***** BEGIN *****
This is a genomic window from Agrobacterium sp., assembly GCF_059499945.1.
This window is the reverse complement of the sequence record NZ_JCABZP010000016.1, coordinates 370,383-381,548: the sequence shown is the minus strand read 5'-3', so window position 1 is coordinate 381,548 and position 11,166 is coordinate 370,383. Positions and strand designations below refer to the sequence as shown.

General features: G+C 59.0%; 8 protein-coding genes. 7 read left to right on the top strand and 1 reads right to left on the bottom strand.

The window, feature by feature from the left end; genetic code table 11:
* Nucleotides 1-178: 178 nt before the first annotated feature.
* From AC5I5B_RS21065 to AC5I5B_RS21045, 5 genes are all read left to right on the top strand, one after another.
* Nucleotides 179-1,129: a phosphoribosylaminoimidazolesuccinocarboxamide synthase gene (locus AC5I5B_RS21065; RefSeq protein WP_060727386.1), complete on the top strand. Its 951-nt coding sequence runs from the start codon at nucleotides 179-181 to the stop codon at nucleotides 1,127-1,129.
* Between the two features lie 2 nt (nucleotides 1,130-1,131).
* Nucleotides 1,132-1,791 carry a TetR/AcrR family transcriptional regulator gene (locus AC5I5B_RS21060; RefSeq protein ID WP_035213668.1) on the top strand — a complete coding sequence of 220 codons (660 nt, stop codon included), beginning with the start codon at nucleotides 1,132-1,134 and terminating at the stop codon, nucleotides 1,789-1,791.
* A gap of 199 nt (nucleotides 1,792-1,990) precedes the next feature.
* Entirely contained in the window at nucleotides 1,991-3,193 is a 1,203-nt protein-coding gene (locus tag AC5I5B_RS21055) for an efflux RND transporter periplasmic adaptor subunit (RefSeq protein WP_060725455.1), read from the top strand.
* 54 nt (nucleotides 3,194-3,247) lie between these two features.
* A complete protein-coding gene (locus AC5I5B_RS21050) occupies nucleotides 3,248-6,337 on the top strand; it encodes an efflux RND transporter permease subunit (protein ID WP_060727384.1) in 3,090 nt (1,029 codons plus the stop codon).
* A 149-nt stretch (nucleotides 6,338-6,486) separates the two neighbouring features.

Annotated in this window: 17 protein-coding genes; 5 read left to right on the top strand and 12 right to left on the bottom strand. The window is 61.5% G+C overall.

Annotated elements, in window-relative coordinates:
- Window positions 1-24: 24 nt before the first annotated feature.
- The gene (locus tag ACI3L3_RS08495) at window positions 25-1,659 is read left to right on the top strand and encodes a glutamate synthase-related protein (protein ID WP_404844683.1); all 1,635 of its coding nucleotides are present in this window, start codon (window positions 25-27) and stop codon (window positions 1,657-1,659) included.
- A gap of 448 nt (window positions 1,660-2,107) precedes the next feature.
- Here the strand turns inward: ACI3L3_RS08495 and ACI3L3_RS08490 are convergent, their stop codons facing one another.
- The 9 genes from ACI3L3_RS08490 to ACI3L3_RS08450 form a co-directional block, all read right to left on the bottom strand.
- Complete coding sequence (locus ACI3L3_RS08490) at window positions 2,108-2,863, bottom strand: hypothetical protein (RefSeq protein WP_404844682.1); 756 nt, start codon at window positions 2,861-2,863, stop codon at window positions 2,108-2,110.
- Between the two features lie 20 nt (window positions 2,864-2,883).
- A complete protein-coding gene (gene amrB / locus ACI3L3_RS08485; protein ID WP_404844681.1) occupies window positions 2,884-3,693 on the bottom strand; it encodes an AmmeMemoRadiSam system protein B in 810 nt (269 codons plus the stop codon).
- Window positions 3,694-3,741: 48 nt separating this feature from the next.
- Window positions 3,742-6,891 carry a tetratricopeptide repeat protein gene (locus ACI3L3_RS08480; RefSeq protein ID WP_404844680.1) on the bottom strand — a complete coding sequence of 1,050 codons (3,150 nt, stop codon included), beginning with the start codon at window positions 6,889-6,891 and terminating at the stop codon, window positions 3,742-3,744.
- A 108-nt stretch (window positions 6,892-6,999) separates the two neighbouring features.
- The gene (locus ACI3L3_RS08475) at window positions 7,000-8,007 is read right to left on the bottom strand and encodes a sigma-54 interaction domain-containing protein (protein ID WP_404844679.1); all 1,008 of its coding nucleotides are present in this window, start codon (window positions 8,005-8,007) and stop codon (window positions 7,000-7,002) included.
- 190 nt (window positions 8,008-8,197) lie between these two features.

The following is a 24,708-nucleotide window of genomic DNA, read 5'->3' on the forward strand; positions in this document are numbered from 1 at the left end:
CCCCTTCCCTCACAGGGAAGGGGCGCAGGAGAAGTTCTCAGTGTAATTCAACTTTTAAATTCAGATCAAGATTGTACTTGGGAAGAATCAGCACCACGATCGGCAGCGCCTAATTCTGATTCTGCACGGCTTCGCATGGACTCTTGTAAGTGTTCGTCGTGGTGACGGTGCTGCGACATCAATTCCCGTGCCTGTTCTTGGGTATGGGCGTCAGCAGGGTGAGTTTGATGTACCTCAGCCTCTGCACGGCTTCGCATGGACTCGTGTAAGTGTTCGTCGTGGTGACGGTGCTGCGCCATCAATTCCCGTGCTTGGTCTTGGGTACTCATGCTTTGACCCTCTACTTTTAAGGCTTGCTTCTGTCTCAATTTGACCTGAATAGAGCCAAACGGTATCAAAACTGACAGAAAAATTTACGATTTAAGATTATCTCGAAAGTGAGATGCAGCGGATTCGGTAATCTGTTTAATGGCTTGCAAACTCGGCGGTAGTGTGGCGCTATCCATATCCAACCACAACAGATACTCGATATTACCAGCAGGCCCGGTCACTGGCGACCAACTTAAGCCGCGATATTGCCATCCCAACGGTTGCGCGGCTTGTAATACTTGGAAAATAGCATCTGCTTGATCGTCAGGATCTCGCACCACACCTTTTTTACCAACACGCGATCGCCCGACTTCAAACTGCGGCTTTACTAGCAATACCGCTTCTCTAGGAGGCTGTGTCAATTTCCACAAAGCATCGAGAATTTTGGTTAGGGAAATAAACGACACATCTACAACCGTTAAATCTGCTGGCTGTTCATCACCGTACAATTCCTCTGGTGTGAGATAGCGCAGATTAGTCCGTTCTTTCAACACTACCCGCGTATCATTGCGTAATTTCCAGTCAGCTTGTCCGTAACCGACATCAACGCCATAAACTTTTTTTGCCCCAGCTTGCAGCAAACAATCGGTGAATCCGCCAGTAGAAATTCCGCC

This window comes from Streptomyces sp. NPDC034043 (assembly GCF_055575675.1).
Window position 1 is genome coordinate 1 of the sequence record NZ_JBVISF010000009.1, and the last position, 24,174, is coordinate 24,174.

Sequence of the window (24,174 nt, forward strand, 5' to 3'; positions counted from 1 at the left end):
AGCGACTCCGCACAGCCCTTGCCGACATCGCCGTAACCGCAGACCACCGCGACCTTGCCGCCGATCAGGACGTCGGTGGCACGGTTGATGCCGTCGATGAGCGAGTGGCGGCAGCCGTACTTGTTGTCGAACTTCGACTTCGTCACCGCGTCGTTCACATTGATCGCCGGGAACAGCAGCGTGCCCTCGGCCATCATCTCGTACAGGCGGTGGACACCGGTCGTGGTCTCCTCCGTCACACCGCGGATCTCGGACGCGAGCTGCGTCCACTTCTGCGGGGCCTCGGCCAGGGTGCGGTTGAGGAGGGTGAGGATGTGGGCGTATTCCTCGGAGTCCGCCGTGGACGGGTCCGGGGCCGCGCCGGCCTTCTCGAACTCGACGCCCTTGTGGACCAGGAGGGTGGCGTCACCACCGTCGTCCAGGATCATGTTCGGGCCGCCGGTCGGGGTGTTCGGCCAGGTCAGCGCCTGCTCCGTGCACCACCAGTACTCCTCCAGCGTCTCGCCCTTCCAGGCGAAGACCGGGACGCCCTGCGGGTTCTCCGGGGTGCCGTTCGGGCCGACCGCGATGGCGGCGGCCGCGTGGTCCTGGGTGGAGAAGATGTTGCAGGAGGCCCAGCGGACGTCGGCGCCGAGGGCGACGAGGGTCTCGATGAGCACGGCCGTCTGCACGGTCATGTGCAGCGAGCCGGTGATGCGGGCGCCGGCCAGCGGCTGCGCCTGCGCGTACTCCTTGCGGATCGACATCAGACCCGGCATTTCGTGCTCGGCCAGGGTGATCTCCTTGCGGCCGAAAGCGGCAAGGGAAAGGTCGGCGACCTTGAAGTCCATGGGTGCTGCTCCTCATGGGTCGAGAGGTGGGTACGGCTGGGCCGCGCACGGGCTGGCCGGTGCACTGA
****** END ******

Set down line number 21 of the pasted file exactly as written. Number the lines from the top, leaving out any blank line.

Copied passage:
- The 9 genes from ACI3L3_RS08490 to ACI3L3_RS08450 form a co-directional block, all read right to left on the bottom strand.